Eating and drinking just before your race: The best time to take sugar to help you prolong your intense exercise is 30 minutes or less before you start. Taking a sugar load more than 30 minutes before competition can cause a high rise in blood sugar which, in turn, causes your pancreas to release huge amounts of insulin.
Then you start your race with high insulin levels that, combined with your muscle suddenly pulling large amounts of sugar from your bloodstream, can cause low blood sugar levels that can make you feel exhausted even though you have just started your race.
Researchers in Scotland showed that taking a sugared drink 30 minutes before exercise allowed the subjects to exercise at 90 percent of their maximum capacity for 12 percent longer than when they took the same sugared drink two hours before exercise (International Journal of Sport Nutrition and Exercise Metabolism, November 2013).
The researchers showed that taking sugar two hours before exercise does not help you to sustain intense exercise any longer than taking nothing at all. You can even take chocolate because it contains both sugar and caffeine.
Eating and drinking during competition: Athletes start to run out of their sugar stored in muscles after 70 minutes of intense competition, so you need to take sugar during endurance sports that last longer than 70 minutes (Medicine & Science in Sports & Exercise, July 2010). However, you can exercise at a relaxed pace for more than 3 hours without needing sugar.
Caffeine can increase the rate that sugar enters muscles by more than 26 percent (Journal of Applied Physiology, June 2006), so most athletes take their sugared dinks and foods with some source of caffeine. Ordinary beverages containing both sugar and caffeine are fine; there is no need for special sports energy drinks or gels. Caffeine improves endurance
Caution: on very rare occasions, caffeine can cause some susceptible people to develop irregular heartbeats.
Endurance Events That Last More than Three Hours
In endurance events lasting longer than three hours, you need carbohydrates, protein, fluid and salt. In addition to rich sources of sugar (sugared drinks, fruit, chocolate bars), you can eat heavily-salted potato chips, French fries, any sandwich of your choice, or anything else that you normally eat, as long as it does not make your stomach feel uncomfortable.
NO Sugared Drinks When You Are Not Exercising Intensely
You should take sugared drinks only during vigorous exercise and for up to an hour after you finish. Contracting muscles remove sugar from the bloodstream rapidly without needing much insulin. Taking sugared drinks when you are not exercising causes higher rises in blood sugar that increase risk for diabetes and cell damage. http://drmirkin.com/nutrition/sugared-drinks-cause-fatty-liver.html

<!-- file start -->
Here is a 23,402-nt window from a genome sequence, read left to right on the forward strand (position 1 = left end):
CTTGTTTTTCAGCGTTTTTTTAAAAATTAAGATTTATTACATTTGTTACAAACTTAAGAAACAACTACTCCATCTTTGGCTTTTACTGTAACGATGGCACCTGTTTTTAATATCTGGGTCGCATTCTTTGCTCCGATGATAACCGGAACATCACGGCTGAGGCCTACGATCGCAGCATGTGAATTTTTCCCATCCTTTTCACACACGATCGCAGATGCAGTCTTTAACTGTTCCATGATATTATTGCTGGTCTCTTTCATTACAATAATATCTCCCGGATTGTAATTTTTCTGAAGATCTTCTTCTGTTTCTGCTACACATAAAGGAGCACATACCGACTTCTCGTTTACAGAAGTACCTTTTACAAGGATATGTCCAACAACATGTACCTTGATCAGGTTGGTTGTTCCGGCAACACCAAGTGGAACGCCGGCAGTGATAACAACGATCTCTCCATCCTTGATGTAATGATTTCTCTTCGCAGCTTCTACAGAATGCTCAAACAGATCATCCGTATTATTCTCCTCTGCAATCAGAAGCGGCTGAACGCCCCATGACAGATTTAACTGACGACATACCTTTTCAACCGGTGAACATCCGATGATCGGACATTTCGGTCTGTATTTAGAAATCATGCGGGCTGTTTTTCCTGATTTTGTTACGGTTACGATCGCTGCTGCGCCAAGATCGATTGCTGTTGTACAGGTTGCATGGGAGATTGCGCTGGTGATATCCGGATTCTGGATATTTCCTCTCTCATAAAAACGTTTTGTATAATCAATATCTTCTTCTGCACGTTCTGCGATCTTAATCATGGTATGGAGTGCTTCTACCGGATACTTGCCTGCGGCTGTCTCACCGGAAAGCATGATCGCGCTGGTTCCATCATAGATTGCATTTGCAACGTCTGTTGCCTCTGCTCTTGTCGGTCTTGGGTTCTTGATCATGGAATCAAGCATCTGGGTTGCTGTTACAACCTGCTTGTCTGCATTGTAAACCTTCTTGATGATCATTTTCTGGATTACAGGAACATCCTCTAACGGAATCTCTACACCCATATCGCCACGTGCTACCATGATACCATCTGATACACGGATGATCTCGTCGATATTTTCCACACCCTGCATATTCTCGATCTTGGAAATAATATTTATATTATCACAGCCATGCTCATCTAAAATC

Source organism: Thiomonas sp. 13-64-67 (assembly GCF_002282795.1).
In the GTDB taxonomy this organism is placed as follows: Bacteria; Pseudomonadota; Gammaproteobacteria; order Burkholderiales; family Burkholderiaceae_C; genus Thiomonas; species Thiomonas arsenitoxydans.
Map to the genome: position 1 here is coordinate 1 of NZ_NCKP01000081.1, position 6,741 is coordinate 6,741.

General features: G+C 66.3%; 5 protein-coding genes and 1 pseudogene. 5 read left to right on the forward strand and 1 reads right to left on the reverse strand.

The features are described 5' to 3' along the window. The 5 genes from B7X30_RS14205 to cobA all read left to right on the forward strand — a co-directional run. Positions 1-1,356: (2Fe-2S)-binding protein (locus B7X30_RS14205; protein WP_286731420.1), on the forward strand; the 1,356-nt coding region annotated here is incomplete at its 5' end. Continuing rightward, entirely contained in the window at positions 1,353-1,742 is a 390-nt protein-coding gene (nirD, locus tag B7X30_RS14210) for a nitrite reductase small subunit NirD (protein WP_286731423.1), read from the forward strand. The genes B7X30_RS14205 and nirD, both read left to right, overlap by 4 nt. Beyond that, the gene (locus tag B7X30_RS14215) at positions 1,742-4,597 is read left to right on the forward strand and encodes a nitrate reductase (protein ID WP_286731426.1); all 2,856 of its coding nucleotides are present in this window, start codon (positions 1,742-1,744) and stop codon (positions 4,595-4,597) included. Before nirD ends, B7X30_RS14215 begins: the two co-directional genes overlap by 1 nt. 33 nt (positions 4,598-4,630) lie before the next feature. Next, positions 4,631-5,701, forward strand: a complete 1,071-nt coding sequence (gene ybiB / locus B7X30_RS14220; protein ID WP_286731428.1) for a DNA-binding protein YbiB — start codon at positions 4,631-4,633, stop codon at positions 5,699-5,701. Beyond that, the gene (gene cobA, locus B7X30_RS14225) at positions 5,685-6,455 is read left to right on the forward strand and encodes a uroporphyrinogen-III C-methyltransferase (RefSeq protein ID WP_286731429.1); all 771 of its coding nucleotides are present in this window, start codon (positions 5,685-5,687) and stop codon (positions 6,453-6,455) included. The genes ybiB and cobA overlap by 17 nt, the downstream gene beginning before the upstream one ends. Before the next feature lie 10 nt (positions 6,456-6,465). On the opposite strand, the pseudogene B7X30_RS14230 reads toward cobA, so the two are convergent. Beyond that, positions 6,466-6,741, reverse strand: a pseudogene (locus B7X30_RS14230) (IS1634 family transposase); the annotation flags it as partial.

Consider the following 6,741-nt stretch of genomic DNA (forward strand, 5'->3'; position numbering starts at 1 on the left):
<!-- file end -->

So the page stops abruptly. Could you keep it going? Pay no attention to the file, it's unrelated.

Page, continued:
Eat Carbohydrates and Protein to Recover Faster
You will recover faster by eating a high carbohydrate, high-protein meal within an hour AFTER FINISHING a race or a grueling workout, but taking the same high-protein-and-carbohydrate meal before a race or intense workout does not hasten recovery (Journal of Applied Physiology, May 2009).
Carbohydrates in the post-race meal cause a rise in blood sugar that causes the pancreas to release insulin. Insulin drives the protein building blocks (amino acids) in the meal into muscle cells to hasten healing from intense workouts.
Muscles are extraordinarily sensitive to insulin during exercise and for up to an hour after finishing exercise, so the fastest way to recover from intense workouts and races is to eat a protein- and carbohydrate-rich meal during the last part of your workout or within an hour after you finish. You can use either plant or animal sources of protein; both contain all of the essential amino acids necessary for cell growth.
The only mineral that you need during long endurance events is salt. The food you eat will supply all the potassium, calcium, and magnesium you need. You should eat salty foods during and after you finish long rides and races.
No Advantage to Restricting Sugar During Intense Training
The question had been asked whether restricting sugar during training could enhance performance by teaching the muscles to get along with less sugar. The enzymes used to convert sugar and fat to energy function just as well when sugar is taken continuously during exercise.
A study from Copenhagen, Denmark, shows that taking sugar while you exercise increases the amount of training you can do, and does not lessen the benefits of your increased training (Journal of Applied Physiology, June 2009). In this study, men trained one leg while ingesting a 6 percent sugar drink and the other leg while taking an artificially sweetened (sugarless) drink, two hours a day, on alternate days, five days a week. The legs trained with sugar had 14 percent more power and a 30 percent greater time to exhaustion. The muscles trained on sugar have no loss in the amount of stored sugar or the ability to convert food to energy.
Gabe Mirkin, M.D., is a sports medicine doctor and fitness guru. A practicing physician for more than 50 years and a radio talk show host for 25 years, Dr. Mirkin has run more than 40 marathons and is now a serious tandem bike rider with his wife, Diana. His website is http://drmirkin.com/. Click to read Gabe’s full bio.